Researchers are a step closer to developing a simple urine test to identify smokers at high risk of developing lung cancer.
Although the test is still years away, the hope is to spot high-risk people earlier, when there’s still time to prevent or treat the cancer, says Jian-Min Yuan, MD, associate professor of cancer epidemiology at the University of Minnesota.
Early identification will give doctors a chance to step up smoking cessation and screening efforts, he tells WebMD.
“It might motivate smokers who are having trouble quitting” to finally kick the habit, Yuan says.
If that fails, “We can at least have them come in for lung cancer screening every six months,” he says. That way, doctors can catch cancer earlier, when there’s a higher chance it can be treated successfully with surgery, radiation, and/or chemotherapy.
The findings were presented at the annual meeting of the American Association for Cancer Research.

Smoking Causes Lung Cancer
Lung cancer is the leading cancer killer, claiming the lives of more than 160,000 Americans last year, according to the American Cancer Society.
Smoking tobacco is the major risk factor for lung cancer. In the United States, about 90% of lung cancer deaths in men and nearly 80% of lung cancer deaths in women are from smoking, according to the CDC. People who smoke are 10 to 20 times more likely to get lung cancer or die from lung cancer than people who do not smoke.
But not every smoker develops lung cancer, and there is no way to predict exactly who will develop the disease, says Peter G. Shields, MD, deputy director of the Lombardi Comprehensive Cancer Center in Washington, D.C.
“We all know that the more you smoke, the higher your risk. But only about one in 10 heavy smokers gets lung cancer,” he tells WebMD.
“It’s really remarkable that we have tests for cholesterol and so on, but we don’t have a blood or urine test for smoking,” Shields says.

Developing a Urine Test
In an effort to develop such a test, Yuan and colleagues culled data from two large studies that began about 20 years ago. One, called the Shanghai Cohort Study, involved more than 18,000 men in Shanghai, China. The other, the Singapore Chinese Health Study, included 63,257 men and women of Chinese descent.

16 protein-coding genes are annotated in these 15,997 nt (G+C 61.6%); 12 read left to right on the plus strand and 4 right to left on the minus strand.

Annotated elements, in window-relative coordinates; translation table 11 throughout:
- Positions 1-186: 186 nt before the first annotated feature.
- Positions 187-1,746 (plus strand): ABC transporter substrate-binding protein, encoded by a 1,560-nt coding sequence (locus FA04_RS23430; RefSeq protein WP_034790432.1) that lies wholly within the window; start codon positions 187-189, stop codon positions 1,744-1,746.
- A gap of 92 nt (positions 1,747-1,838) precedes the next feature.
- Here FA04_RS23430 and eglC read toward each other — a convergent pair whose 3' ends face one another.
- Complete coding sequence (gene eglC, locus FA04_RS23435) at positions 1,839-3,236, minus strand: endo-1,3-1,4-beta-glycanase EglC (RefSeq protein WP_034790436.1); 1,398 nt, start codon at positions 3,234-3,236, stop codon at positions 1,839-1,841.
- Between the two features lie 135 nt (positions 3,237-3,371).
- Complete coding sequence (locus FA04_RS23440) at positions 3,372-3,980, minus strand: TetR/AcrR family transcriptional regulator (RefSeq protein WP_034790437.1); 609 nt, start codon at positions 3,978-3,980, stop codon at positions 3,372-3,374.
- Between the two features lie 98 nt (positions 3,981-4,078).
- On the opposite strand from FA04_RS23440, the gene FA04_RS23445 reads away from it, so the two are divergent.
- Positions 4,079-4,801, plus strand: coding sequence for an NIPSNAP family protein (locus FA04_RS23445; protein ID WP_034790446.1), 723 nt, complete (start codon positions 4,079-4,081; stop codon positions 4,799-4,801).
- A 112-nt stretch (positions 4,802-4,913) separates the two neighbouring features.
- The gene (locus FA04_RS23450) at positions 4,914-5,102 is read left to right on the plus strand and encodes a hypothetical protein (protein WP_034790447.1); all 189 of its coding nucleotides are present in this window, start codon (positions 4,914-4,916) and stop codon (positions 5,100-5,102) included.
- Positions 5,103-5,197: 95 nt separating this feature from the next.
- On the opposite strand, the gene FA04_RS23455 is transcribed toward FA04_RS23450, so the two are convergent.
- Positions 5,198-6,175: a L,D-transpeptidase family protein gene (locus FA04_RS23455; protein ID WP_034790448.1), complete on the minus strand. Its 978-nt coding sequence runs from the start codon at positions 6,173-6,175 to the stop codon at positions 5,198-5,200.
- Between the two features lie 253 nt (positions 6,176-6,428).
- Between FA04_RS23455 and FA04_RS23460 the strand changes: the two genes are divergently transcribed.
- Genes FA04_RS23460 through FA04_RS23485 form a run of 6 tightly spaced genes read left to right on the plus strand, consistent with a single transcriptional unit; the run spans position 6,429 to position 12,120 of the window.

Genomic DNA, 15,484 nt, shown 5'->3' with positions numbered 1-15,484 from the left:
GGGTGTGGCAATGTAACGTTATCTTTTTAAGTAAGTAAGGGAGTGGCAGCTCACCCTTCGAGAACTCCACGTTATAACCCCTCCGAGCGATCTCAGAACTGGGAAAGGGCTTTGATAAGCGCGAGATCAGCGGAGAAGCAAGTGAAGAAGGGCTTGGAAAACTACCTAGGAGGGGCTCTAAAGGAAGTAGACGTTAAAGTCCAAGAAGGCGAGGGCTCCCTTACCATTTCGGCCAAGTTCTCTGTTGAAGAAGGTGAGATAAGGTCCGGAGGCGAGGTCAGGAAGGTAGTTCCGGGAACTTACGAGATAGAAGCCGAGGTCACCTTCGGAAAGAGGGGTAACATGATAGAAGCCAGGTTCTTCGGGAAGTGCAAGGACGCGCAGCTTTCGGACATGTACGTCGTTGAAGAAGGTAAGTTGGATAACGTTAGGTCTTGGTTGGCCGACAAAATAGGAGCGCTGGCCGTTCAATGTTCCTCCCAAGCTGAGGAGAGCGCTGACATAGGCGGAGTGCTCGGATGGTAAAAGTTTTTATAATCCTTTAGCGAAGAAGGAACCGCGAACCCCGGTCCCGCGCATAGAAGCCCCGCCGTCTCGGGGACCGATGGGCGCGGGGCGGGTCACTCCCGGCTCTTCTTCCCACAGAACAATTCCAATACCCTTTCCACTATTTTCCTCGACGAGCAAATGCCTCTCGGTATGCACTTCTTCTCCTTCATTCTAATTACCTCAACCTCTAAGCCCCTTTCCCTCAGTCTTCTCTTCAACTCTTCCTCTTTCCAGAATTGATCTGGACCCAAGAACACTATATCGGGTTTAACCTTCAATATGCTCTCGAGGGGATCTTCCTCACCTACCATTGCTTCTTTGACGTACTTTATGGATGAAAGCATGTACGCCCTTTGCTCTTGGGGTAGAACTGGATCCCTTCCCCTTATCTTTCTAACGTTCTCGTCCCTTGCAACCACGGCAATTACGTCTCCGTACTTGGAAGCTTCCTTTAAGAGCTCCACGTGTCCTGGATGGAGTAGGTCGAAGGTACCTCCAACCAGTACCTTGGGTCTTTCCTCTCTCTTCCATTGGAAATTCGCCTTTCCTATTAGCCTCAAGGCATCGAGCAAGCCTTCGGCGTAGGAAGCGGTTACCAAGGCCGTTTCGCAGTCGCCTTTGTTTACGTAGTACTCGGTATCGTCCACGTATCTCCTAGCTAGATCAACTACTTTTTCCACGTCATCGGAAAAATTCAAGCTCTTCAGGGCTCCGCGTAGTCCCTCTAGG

At the time of enrollment, urine and blood samples were collected from all the participants and frozen for future use. They were also asked to answer a battery of questions, including whether they smoked, how much they smoked, and for how long they smoked.
For the new analysis, the researchers focused on 245 smokers in the studies who developed lung cancer and 245 smokers who didn’t get cancer.
Then they thawed their urine samples and measured levels of NNAL, a byproduct of one of the most potent tobacco lung carcinogens identified to date.
“When you smoke, you suck in about 60 carcinogens. One of the most potent, called NNK, breaks down and becomes NNAL in the body,” Yuan says.
NNAL has been shown to induce lung cancer in laboratory animals, but the effect in humans had not yet been studied, he says.
Then the smokers were divided into three groups based on their levels of NNAL in the urine.
Compared with those with the lowest levels, people with a mid-range level of NNAL had a 43% increased risk of lung cancer. Those with the highest levels had more than twice the risk of lung cancer.
Then the researchers measured a byproduct of nicotine, called cotinine, in the urine.
Smokers with the highest levels of both cotinine and NNAL had an 8.5-fold increase in the risk of lung cancer compared with smokers who had the lowest levels.
The findings held true even after taking into account the number of cigarettes smoked per day, the number of years of smoking, and other factors.
The next step is to measure another tobacco-carcinogen byproduct called PAH in the participants’ urine and look at whether high levels of all three chemicals even further raises risk, Yuan says.
“The idea is to build up a risk model that incorporates many of these biomarkers as well as smoking history, so we can best identify which smokers will eventually develop lung cancer,” he says.


American Association for Cancer Research 100th Annual Meeting, Denver, April 18-22, 2009.
Jian-Min Yuan, MD, associate professor, cancer epidemiology, University of Minnesota.
Peter G. Shields, MD, deputy director, Lombardi Comprehensive Cancer Center, Washington, D.C.


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